Favorite books on the history of the retail business
I’m a bit… obsessed with business histories. Abstract business theory often tells clean case studies that don’t reflect the reality of operating a business, and miss the details and accidents that define the products, marketing, and team. I want to know the tactics. And I want to know what made that moment special.
I’ll try to read a memoir from an early employee paired with a founder memoir. Founders tend to write decades later and have repeated the same founding myths so many times that it obscures the truth. For example, I’d pair Phil Knight’s Shoe Dog with Swoosh (1993 history of Nike written by an early employee).
My business history ‘majors’ are venture capital, tech broadly, and retail (for whatever reason). Although I also enjoy reading about hot sauces, Brazilian manufactures, Japanese conglomerates and well, pretty much any weird business.
Below are some of my favorite books on retail:
Sam Walton: Made In America. History of Walmart. A classic. Success in retail can take decades and relentless iteration. Demographics are king, and don’t ignore small markets as a way to build power. Execution and information technology was key to scaling Walmart in the 70’s and 80’s. 5/5
Sol Price Retail Revolutionary & Social Innovator – Fedmart was the most important retail company in the U.S. you haven’t heard of. Fedmart was a wholesale membership for federal employees – with Sol Price blatantly copying the concept from a Los Angeles outlet to San Diego. Sam Walton liked Fedmart so much he copied the name for Walmart. And Jim Sinegal, founder of Costco, trained under Sol Price and blatantly borrowed from Fedmart’s successor Price Club. Nearly all retail concepts are borrowed. 3/5
The Big Store History of Sears written in 1988. Written as a comeback story for how Sears survived crisis, but nearly 30 years later it’s a reminder of how dominance in retail is short lived. Jim Sinegal once said to me: “Everyone complains about competition but it's the best thing for you. If you don’t have competition you will get lazy and you will die. That’s what happened to Sears. No competition. Started raising prices. Quality slipped. And then we clobbered them.” 3/5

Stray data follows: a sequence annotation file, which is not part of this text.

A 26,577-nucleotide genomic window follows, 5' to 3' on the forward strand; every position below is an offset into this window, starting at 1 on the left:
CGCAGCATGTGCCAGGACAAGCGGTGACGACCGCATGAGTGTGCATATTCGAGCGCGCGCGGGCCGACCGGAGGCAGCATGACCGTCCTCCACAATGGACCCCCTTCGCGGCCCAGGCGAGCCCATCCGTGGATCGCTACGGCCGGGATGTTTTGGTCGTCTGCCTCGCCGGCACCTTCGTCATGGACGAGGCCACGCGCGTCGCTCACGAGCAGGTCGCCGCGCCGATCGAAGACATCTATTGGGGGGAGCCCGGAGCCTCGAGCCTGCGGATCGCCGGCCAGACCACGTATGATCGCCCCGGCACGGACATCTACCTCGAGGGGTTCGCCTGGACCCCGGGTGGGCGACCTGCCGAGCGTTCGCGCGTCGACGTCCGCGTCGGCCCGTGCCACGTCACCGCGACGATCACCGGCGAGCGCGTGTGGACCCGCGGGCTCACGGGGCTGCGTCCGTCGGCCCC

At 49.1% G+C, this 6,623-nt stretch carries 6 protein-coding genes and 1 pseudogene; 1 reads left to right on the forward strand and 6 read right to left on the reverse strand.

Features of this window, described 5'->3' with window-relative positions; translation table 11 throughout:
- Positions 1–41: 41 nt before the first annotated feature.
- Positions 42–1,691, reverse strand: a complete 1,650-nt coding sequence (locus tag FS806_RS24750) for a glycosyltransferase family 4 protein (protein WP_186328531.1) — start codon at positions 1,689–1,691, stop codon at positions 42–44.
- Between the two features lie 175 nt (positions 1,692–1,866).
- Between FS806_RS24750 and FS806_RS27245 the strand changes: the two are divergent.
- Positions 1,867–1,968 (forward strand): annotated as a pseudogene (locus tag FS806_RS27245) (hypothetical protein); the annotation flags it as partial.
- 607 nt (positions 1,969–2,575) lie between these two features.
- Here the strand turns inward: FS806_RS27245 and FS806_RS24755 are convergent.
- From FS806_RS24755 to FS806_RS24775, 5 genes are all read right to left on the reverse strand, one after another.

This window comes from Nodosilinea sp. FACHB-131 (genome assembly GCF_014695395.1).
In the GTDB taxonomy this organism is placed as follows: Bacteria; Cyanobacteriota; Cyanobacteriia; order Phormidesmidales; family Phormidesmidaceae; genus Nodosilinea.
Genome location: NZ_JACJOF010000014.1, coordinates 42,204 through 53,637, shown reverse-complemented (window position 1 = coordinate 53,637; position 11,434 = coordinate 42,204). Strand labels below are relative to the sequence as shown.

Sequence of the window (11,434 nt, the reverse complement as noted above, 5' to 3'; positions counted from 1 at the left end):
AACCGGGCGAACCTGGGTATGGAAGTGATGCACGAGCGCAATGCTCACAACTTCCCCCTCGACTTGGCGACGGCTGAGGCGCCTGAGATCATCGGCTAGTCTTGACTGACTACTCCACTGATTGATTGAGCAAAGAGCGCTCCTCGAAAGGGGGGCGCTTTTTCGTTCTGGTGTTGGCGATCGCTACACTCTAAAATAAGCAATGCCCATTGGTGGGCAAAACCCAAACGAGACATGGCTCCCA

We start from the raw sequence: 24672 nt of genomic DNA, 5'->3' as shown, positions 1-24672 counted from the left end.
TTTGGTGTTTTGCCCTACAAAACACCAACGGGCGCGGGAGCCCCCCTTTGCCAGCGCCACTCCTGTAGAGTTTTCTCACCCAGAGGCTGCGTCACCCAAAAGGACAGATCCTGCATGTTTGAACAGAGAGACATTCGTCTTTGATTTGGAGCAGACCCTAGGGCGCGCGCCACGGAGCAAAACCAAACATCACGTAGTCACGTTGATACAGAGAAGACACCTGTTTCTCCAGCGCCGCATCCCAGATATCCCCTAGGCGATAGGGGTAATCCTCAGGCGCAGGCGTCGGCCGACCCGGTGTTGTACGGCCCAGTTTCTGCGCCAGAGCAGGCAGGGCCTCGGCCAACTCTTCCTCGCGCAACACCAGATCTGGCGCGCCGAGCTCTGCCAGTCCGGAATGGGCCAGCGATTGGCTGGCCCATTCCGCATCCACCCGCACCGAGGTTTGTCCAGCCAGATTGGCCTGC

Becoming Trader Joe: How I Did Business My Way and Still Beat the Big Guys– one of my favorite business history books ever, and the only book on this list that might make you laugh out loud. The founder has an incredible recall for all the details, and on display is interplay between supply side innovation, employee experience, and customer experience. Lessons on marketing, pricing, and so much more. If you read one book on this, make it this one. 5/5
Grinding It Out: The Making of McDonald's. Another classic. Ray Kroc was the ‘second founder’ of McDonald’s, responsible for the McDonald’s we know today. Ray didn’t franchise his first McDonald’s until age 52. An inspiring story of execution and hard work. 5/5
In-N-Out Burger: A Behind-the-Counter Look at the Fast-Food Chain That Breaks All the Rules– a sycophantic history that is largely not worth reading. It’s a good reminder of the importance of demographics: In-N-Out, Carl’s Jr, Taco Bell, and McDonald’s were all founded within 60 miles and ~10 years. 1960s Southern California was a great time for some drive through. In-N-Out is owned by a notoriously secret family, so we’re unlikely to get a better account. 1/5